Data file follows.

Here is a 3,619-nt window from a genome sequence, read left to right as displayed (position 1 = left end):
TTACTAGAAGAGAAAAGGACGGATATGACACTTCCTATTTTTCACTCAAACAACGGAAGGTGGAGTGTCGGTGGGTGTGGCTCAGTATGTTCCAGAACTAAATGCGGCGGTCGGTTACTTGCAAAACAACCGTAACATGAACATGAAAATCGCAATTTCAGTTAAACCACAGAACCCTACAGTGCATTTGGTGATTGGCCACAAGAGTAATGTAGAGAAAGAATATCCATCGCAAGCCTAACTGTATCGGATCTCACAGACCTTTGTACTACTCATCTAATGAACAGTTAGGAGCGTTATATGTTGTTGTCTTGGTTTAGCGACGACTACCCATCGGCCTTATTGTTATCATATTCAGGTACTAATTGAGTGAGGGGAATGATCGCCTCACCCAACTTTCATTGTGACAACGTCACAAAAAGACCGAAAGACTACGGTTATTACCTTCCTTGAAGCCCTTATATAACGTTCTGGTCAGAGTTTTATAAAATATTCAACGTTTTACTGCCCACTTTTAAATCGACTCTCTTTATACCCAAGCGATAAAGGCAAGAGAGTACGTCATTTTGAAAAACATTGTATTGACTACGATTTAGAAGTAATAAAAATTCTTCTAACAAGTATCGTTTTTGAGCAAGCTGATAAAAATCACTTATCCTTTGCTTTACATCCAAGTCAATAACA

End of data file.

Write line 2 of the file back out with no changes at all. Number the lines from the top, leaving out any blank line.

TTACTAGAAGAGAAAAGGACGGATATGACACTTCCTATTTTTCACTCAAACAACGGAAGGTGGAGTGTCGGTGGGTGTGGCTCAGTATGTTCCAGAACTAAATGCGGCGGTCGGTTACTTGCAAAACAACCGTAACATGAACATGAAAATCGCAATTTCAGTTAAACCACAGAACCCTACAGTGCATTTGGTGATTGGCCACAAGAGTAATGTAGAGAAAGAATATCCATCGCAAGCCTAACTGTATCGGATCTCACAGACCTTTGTACTACTCATCTAATGAACAGTTAGGAGCGTTATATGTTGTTGTCTTGGTTTAGCGACGACTACCCATCGGCCTTATTGTTATCATATTCAGGTACTAATTGAGTGAGGGGAATGATCGCCTCACCCAACTTTCATTGTGACAACGTCACAAAAAGACCGAAAGACTACGGTTATTACCTTCCTTGAAGCCCTTATATAACGTTCTGGTCAGAGTTTTATAAAATATTCAACGTTTTACTGCCCACTTTTAAATCGACTCTCTTTATACCCAAGCGATAAAGGCAAGAGAGTACGTCATTTTGAAAAACATTGTATTGACTACGATTTAGAAGTAATAAAAATTCTTCTAACAAGTATCGTTTTTGAGCAAGCTGATAAAAATCACTTATCCTTTGCTTTACATCCAAGTCAATAACA